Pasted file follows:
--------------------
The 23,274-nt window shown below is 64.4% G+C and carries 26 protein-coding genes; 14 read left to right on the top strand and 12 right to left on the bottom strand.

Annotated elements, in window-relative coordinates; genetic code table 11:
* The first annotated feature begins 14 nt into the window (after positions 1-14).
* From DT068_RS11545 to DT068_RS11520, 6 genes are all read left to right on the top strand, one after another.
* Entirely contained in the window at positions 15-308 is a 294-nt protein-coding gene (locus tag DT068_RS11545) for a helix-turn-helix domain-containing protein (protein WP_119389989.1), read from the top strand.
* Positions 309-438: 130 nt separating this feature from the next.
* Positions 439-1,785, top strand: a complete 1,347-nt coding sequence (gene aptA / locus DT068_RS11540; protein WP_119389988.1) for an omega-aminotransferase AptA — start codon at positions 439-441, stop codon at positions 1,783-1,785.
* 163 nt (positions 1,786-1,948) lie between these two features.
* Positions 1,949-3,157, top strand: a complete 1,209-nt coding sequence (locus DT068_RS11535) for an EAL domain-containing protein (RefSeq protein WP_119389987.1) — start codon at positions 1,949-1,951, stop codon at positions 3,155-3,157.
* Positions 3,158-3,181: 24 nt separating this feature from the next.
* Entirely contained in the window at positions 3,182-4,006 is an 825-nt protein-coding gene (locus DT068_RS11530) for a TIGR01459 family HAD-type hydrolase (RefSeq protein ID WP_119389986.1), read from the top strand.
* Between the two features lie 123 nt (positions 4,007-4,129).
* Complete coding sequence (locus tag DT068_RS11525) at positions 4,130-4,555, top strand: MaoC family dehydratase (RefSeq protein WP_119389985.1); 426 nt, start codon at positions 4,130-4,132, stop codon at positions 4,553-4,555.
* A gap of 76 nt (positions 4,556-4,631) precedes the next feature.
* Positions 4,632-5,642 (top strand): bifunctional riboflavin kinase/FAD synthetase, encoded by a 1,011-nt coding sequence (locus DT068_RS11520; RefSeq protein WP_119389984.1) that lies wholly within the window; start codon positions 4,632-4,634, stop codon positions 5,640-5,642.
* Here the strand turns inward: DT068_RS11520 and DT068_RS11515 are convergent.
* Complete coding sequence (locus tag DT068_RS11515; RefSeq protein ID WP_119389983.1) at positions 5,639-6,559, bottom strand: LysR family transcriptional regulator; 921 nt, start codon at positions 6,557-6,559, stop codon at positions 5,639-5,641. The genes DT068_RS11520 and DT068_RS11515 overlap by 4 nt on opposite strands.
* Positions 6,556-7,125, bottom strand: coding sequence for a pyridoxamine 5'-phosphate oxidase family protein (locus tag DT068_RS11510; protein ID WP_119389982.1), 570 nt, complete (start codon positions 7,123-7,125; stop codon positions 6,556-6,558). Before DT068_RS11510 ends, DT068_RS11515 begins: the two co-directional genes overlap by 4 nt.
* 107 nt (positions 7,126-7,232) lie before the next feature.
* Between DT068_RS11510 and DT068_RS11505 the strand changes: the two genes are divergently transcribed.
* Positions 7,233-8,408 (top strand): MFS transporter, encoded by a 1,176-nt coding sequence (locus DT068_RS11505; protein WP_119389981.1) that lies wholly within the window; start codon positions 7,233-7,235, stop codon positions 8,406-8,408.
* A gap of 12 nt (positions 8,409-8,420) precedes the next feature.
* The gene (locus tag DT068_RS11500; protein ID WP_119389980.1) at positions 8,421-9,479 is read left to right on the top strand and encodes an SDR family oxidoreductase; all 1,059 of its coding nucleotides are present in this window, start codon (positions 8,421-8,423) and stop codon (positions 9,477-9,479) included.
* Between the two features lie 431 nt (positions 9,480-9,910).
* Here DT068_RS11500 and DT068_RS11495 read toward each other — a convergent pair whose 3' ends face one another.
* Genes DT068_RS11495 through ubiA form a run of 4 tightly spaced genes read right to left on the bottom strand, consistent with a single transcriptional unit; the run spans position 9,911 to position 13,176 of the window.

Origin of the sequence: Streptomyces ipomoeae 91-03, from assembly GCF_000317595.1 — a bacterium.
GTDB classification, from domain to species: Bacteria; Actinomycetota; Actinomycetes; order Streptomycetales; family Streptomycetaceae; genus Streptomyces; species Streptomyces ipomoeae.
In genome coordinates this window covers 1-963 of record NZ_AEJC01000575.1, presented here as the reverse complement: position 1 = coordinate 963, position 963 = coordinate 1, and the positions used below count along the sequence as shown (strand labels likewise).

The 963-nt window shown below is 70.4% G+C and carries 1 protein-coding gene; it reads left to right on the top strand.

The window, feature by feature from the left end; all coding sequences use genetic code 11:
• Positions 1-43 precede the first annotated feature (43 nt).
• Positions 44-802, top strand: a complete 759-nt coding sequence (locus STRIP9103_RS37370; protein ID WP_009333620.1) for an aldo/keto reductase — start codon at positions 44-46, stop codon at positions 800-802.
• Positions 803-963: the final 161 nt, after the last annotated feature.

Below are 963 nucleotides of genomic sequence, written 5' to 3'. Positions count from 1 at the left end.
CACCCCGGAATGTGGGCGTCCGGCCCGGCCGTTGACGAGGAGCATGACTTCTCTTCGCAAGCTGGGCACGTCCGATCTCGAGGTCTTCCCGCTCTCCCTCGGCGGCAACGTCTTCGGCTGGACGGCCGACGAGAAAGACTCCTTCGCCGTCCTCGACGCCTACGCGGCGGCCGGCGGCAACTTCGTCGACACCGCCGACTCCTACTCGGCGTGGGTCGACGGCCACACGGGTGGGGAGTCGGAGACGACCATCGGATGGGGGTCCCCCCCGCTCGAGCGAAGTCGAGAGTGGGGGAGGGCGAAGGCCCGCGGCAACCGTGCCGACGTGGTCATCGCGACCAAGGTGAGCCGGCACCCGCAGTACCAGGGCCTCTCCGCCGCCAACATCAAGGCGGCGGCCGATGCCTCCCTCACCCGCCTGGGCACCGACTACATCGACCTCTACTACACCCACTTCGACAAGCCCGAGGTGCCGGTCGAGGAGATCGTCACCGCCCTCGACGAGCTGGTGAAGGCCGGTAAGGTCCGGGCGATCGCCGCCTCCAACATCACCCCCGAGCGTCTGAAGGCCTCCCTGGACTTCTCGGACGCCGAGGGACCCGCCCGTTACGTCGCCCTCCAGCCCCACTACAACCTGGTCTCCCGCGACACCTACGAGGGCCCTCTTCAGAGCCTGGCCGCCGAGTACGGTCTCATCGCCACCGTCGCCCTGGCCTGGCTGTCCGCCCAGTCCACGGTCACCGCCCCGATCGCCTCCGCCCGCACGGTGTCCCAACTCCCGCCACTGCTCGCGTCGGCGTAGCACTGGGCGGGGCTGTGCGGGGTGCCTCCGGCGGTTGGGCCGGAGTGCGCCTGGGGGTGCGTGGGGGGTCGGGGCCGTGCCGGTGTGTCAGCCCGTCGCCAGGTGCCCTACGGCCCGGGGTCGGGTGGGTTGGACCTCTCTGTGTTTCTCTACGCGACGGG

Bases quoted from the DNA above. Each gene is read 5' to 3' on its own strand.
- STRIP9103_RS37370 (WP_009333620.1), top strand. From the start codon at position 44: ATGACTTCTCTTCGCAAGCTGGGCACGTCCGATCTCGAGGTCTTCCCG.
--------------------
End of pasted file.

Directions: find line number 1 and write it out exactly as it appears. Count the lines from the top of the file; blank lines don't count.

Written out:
The 23,274-nt window shown below is 64.4% G+C and carries 26 protein-coding genes; 14 read left to right on the top strand and 12 right to left on the bottom strand.